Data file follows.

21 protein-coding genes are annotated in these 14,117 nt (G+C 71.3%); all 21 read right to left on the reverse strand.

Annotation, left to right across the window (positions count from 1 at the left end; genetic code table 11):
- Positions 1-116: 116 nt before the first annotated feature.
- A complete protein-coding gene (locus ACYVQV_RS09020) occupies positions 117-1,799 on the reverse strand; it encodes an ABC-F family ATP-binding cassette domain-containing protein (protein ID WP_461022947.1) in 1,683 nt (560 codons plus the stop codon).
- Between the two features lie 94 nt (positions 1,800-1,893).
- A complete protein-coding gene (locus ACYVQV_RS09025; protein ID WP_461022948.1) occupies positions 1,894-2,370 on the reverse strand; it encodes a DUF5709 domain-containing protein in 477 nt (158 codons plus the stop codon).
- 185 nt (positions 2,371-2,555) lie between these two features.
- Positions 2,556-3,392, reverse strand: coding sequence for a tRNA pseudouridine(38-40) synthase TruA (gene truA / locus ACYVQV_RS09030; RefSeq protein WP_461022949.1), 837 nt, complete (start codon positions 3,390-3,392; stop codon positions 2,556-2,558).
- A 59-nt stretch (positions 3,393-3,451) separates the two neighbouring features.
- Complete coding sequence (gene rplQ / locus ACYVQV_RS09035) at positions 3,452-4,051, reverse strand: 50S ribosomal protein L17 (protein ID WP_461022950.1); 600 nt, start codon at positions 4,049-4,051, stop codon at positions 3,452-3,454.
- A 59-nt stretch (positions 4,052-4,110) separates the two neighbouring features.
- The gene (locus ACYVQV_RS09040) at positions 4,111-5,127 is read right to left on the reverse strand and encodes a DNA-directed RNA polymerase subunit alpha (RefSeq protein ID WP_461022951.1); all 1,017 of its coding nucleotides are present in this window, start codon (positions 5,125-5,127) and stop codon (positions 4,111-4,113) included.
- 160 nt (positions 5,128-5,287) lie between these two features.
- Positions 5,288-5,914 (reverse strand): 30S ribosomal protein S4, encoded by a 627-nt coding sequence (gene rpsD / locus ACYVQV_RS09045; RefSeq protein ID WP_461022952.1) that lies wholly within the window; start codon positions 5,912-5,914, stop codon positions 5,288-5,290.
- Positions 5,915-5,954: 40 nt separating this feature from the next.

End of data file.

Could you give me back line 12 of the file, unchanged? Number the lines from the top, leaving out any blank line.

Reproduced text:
- The gene (locus ACYVQV_RS09040) at positions 4,111-5,127 is read right to left on the reverse strand and encodes a DNA-directed RNA polymerase subunit alpha (RefSeq protein ID WP_461022951.1); all 1,017 of its coding nucleotides are present in this window, start codon (positions 5,125-5,127) and stop codon (positions 4,111-4,113) included.